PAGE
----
Stories by Tom Yager

Intel FUD versus AMD fact

At the AMD CTO Summit held last week in Monterey, California, AMD put a few members of the press under nondisclosure and gave us an unusually detailed look at unpublished products and plans. Much of it is to be kept under wraps, but we were given lea...

Apple II turns 30

The news out of Cupertino, California, was mostly dour last week, as Apple announced that it was delaying the delivery of the next version of its OS X operating system by four months so that it could complete work on the iPhone cell phone.

Content in lockdown

I'm increasingly aghast at the erosion of the traditional freedom we've enjoyed to do whatever we please with our personal computers -- but intrigued by the science behind it.

Where x86 hits the wall

Your desktop computer is fast. It's faster than you can type, faster than you can browse, and unlike you, it can do many things at once. Sure, you multitask. You can be on a conference call with your boss while you're buffing your nails, but when you...

Ahead of the Curve: Mac sense and nonsense

A couple of columns ago, I introduced you to a friend and lifelong professional Windows user who agreed to let me observe and document her trial run at switching to the Mac. I set her up with a can't-lose bargain: She would swap her desktop Windows P...

Otellini's famous last words

The leading quote from this week's news comes from Intel CEO Paul Otellini: "We're doing product refreshes every two years, which is the model we invented and then stopped doing after Pentium 4, shame on us," Otellini said. "We fell off it -- mea cul...

The Green Grid gets going

Pleas to improve datacenter power-efficiency tend to be vague: Consolidate to fewer and more efficient systems; use virtualization to allocate resources based on need; and choose microprocessors, infrastructure components, and system architectures th...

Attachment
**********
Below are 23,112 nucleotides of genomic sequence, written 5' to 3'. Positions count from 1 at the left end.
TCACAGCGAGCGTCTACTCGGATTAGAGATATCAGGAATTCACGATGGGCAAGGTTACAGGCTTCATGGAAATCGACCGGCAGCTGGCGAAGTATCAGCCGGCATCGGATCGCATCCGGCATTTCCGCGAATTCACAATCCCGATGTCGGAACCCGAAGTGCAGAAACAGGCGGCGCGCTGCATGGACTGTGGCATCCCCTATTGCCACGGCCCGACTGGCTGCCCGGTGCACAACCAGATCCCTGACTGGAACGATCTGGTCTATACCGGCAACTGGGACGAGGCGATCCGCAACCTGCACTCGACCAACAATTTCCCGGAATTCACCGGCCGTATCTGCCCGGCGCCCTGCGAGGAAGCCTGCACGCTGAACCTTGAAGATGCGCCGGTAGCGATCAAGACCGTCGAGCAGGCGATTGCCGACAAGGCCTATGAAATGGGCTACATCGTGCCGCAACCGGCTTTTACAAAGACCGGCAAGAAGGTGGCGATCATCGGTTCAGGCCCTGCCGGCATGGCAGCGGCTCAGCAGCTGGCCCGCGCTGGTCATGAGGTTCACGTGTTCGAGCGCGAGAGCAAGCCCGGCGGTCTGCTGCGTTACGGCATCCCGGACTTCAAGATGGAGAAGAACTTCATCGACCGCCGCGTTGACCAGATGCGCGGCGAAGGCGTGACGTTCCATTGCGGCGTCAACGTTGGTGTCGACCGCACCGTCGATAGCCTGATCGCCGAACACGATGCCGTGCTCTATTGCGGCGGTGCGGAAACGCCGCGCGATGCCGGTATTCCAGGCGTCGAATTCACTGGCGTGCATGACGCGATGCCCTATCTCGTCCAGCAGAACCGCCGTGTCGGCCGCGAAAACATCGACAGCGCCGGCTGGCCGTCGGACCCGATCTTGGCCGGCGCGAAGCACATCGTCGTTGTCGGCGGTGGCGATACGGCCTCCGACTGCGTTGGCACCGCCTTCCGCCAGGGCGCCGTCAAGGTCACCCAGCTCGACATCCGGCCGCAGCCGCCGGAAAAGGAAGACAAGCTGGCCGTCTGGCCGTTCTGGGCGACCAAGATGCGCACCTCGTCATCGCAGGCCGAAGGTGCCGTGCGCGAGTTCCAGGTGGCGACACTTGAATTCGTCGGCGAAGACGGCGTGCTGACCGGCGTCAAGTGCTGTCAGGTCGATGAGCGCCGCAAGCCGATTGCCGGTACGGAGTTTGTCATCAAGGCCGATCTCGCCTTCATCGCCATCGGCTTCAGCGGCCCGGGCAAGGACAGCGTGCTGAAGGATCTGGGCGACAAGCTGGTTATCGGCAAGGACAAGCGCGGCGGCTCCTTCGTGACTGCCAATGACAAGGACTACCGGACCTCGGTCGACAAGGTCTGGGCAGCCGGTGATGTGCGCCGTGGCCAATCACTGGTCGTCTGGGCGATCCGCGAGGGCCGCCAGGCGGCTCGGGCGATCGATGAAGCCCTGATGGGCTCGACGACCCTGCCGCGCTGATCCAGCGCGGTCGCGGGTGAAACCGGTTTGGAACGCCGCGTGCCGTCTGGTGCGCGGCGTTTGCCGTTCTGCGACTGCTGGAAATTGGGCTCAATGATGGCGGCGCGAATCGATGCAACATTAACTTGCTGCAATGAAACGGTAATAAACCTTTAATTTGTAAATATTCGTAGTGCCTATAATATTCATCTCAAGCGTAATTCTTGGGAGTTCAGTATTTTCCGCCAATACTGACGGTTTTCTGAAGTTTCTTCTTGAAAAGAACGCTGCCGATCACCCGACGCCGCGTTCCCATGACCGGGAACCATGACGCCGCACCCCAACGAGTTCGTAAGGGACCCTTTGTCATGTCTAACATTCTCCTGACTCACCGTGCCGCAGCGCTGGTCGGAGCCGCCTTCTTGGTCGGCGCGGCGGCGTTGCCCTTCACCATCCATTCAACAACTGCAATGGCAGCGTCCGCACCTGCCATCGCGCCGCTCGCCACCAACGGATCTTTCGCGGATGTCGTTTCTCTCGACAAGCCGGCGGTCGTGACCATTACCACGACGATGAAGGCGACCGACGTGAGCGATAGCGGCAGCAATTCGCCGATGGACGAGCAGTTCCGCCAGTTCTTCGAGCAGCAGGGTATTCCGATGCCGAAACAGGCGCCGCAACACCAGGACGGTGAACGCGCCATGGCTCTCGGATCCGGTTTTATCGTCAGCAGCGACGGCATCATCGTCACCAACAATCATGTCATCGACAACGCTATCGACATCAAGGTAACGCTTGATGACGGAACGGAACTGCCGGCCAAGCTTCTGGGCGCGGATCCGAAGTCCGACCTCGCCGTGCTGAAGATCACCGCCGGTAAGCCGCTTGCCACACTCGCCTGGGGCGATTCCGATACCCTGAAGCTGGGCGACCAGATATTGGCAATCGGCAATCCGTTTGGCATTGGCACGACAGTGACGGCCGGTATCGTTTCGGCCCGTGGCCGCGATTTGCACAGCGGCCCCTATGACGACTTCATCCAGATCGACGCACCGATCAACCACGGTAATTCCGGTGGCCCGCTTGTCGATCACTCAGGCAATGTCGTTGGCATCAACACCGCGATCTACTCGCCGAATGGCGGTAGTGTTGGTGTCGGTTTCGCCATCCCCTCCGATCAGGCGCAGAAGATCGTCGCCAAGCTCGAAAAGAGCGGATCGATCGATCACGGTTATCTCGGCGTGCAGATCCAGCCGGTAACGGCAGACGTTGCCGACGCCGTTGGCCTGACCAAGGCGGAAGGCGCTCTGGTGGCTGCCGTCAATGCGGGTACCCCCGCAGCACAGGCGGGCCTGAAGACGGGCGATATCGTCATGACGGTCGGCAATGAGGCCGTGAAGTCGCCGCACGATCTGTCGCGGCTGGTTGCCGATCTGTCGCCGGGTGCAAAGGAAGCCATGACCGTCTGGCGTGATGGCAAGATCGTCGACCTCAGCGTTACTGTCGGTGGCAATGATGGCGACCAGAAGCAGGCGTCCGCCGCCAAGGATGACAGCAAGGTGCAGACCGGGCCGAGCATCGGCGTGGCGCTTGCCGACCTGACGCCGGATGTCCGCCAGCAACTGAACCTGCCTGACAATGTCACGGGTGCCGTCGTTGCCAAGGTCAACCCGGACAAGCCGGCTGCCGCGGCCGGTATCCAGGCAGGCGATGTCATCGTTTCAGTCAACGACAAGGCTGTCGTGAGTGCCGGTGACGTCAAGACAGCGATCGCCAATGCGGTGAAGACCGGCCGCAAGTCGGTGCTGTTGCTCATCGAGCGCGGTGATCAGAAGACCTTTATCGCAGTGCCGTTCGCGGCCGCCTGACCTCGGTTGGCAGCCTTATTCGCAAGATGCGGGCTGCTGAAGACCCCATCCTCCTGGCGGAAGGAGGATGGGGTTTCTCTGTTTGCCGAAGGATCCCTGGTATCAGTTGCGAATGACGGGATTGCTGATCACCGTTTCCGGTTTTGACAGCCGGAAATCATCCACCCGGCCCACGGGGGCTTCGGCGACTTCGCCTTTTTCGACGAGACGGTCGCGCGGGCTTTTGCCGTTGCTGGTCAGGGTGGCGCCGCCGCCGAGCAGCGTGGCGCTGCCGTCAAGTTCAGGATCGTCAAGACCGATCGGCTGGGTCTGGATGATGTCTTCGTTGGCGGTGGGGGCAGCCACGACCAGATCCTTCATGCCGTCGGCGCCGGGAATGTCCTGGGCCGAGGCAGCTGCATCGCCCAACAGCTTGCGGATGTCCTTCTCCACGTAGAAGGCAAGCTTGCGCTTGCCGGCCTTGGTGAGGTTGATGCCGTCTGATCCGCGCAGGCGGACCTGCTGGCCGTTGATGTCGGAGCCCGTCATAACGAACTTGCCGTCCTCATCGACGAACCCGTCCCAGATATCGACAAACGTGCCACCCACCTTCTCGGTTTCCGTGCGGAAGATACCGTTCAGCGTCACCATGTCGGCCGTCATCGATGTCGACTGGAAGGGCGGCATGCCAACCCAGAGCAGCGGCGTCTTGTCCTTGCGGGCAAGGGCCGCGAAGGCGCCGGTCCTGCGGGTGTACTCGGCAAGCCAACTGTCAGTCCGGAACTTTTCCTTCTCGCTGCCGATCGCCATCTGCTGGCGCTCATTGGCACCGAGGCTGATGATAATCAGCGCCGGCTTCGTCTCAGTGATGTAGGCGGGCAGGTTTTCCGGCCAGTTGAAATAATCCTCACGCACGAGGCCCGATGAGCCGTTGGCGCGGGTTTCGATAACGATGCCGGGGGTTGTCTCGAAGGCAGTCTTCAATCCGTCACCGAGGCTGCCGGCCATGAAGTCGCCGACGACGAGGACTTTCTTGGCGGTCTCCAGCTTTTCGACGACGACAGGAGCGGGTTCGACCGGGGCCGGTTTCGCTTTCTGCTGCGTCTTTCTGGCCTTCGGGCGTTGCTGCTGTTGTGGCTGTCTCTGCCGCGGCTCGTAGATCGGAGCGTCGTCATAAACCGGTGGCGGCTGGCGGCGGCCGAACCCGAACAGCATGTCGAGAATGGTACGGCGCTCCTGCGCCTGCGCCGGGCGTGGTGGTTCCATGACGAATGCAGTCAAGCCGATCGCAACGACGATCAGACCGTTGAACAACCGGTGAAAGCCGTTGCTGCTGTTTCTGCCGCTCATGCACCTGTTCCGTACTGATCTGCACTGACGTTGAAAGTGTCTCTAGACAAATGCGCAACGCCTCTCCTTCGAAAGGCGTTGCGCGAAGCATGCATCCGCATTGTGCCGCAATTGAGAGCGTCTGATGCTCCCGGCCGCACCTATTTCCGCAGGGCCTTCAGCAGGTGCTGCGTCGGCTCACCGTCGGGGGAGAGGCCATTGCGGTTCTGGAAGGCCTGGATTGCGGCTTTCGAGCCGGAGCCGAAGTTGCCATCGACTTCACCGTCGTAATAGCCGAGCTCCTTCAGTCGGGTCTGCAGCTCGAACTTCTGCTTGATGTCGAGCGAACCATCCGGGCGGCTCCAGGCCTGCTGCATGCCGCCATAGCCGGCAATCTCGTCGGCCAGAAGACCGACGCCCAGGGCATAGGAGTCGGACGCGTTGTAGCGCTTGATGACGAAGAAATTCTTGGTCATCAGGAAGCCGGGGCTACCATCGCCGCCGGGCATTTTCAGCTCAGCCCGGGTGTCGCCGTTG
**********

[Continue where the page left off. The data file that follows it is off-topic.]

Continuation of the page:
IBM's Power6 looms large

AMD's Barcelona CPU is loaded with "invented here" innovation. It is also inspired by IBM's Power architecture. IBM's newest Power CPU, Power6, is due mid-year, along with quad-core processors from Intel and AMD. And while x86 will get more headlines...

Dell's dicey fortune

I wrote a column in 2005 called "How will Dell Offset the Loss of Intel's Generosity?". In it, I asserted that Dell needed to overhaul its strategy and focus to make up for the coming loss of Intel's ... oh, call it what you like: price supports, sub...

AMD reinvents the x86

AMD's next-generation processor line, code-named Torrenza, has gone from a block diagram to living, breathing silicon. The first incarnation of AMD's redesigned x86 CPU is Barcelona, that which your non-co-readers will call quad-core Opteron. Barcelo...

Don't stick a fork in AMD

With all the vigour and exactness of stock market analysts explaining a one-point shift in the Dow Jones Industrial Average, pundits are penning obits for AMD in the aftermath of Sun Microsystems' recent decision to buy chips from Intel. Poor AMD: fi...

Kill trees, roll tape

Early advocates of a pervasive online culture cast the stereotype of mainstream media outlets as closed-minded, slow, dictatorial, William Randolph Hearst-style machines bent on shutting out differing viewpoints and smaller voices. More sober minds s...

A glimpse at a true superphone

IPhone, along with ultra-converged handsets shown at CES (Consumer Electronics Show) from Nokia, Samsung, and others, all look like the devices I have longed to bring with me on the road. Finally, I've got a shot at that mobile Holy Grail: a device t...

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GGG Evaluation Team

Kathy Cassidy

STYLISTIC Q702

First impression on unpacking the Q702 test unit was the solid feel and clean, minimalist styling.

Anthony Grifoni

STYLISTIC Q572

For work use, Microsoft Word and Excel programs pre-installed on the device are adequate for preparing short documents.

Steph Mundell

LIFEBOOK UH574

The Fujitsu LifeBook UH574 allowed for great mobility without being obnoxiously heavy or clunky. Its twelve hours of battery life did not disappoint.

Andrew Mitsi

STYLISTIC Q702

The screen was particularly good. It is bright and visible from most angles, however heat is an issue, particularly around the Windows button on the front, and on the back where the battery housing is located.

Simon Harriott

STYLISTIC Q702

My first impression after unboxing the Q702 is that it is a nice looking unit. Styling is somewhat minimalist but very effective. The tablet part, once detached, has a nice weight, and no buttons or switches are located in awkward or intrusive positions.

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